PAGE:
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'Threats' against police reported after Utah courthouse shooting

Published April 25, 2014 5:32 pm

Shooting • Alleged gang member, Siale Angilau, was fatally shot Monday by a U.S. marshal.
This is an archived article that was published on sltrib.com in 2014, and information in the article may be outdated. It is provided only for personal research purposes and may not be reprinted.

In the wake of a courtroom shooting earlier this week that left one alleged member of the Tongan Crip Gang dead, law enforcement officers are reportedly being threatened by members of the gang.

Siale Angilau, 25, was shot in the chest several times by a U.S. marshal on Monday morning during the first day of testimony during his gang-related racketeering trial in U.S. District Court. Authorities said he tried to attack a witness with a pen or pencil in his hand before shots were fired.

On Wednesday, the Salt Lake City Fire Department sent out a memo to staff about possible retaliation from the Tongan Crip Gang (TCG).

Salt Lake City Fire spokesman Jasen Asay would not comment about the advisory on Friday morning, but stressed that the department is functioning as normal.

A copy of the memo, which was obtained by Fox 13 News, advised employees that there have been "several credible threats to law enforcement officers."

The memo further explained that "threats indicate law enforcement can expect shootings aimed at the vehicles and homes of police officers who live in Glendale," according to the television station.

Police and fire officials were advised to limit their exposure in areas where gang members are known to frequent, including Riverside Park, Poplar Grove and Jordan Park.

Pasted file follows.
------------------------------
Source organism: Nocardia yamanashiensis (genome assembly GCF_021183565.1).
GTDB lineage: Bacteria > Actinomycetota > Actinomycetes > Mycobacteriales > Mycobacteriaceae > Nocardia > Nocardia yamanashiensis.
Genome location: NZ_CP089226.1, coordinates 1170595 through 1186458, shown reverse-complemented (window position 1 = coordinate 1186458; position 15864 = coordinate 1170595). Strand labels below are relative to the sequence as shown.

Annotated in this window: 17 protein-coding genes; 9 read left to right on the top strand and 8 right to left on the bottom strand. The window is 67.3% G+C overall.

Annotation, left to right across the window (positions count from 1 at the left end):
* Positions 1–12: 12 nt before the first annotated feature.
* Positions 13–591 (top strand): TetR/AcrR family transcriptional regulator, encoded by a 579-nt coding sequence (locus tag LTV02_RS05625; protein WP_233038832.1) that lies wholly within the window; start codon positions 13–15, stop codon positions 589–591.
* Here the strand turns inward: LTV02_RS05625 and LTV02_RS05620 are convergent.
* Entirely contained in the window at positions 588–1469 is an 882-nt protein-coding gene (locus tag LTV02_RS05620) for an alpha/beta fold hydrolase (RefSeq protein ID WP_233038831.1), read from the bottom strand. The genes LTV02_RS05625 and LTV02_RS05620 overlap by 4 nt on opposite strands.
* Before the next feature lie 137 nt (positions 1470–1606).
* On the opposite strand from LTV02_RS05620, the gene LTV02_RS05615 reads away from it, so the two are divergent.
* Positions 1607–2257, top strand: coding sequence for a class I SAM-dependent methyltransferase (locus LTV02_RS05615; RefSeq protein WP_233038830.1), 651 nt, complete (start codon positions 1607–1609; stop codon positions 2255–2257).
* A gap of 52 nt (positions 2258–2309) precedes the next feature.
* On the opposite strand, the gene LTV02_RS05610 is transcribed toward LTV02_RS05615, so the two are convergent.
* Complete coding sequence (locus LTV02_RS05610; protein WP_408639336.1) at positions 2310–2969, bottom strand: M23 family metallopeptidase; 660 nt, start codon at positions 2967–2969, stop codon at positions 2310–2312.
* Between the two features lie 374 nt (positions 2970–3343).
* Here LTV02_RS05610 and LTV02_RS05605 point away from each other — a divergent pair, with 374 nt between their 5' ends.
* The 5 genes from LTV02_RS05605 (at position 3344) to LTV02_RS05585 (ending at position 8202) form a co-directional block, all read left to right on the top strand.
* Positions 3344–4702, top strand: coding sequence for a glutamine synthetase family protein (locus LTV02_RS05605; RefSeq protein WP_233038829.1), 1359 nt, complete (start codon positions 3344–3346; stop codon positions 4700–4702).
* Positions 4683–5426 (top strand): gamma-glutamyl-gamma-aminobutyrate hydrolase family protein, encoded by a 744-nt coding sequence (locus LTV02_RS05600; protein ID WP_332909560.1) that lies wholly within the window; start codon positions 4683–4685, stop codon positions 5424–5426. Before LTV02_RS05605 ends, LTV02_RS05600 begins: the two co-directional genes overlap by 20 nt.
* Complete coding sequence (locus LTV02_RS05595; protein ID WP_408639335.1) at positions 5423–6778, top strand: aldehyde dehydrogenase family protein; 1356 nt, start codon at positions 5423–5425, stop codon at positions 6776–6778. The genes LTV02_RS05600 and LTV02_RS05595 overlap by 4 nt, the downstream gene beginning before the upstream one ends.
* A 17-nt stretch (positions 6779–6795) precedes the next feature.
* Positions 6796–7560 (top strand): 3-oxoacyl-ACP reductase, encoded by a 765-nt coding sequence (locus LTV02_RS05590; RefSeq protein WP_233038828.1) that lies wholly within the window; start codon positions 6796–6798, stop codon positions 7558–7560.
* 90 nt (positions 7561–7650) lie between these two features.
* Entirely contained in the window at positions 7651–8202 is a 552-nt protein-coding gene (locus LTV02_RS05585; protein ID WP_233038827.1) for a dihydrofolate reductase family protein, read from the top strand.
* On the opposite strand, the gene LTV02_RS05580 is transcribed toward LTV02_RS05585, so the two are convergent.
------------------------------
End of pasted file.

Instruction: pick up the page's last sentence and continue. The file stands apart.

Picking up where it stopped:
"Gang members will take any target of opportunity, including scoping out the courts for attorneys walking to and from while the case is still hot," the memo said. "Informants have gone so far as to mention specific gang officers in the RICO case."

According to a federal court transcript, a prosecution witness, Vaiola Mataele Tenifa, had been testifying about how TCG operates, and how they recruit young members before he was attacked.

After being asked how younger people get noticed by older TCG members, Tenifa began telling the jury that one way is by "striking up on walls" — referring to spray-painting graffiti — just before Angilau rushed toward the witness stand and shots were fired.

Witnesses who were in the courtroom said it appeared Angilau was trying to punch Tenifa when the shooting began.

Angilau was among 17 TCG members and associates indicted on racketeering charges in May 2010. Federal prosecutors allege the gang has committed murders, robberies and assault to expand its operation in the Salt Lake Valley over two decades.

Of the 16 other TCG members indicted in the racketeering case, six defendants took plea deals, six were convicted in a September 2011 trial, two were acquitted and charged were dismissed again two in 2012.

To bring charges under the Racketeer Influenced and Corrupt Organizations (RICO) Act case, prosecutorshad to show that the Tongan Crip Gang actually exists, and that members of the gang committed crimes to enhance their standing in the gang and expand the gang's operations.

Court documents allege Angilau was involved in an incident in which bullets were fired at two U.S. marshals in August 2007, for which he had been serving time at the Utah State Prison. The racketeering case also linked Angilau to several violence convenience store robberies between 2002 and 2007.

Tenifa, who is serving up to 30 years at the Utah State Prison on 2001 convictions for robbery and aggravated assault, was not injured in the attack.

jmiller@sltrib.com

Twitter: @jm_miller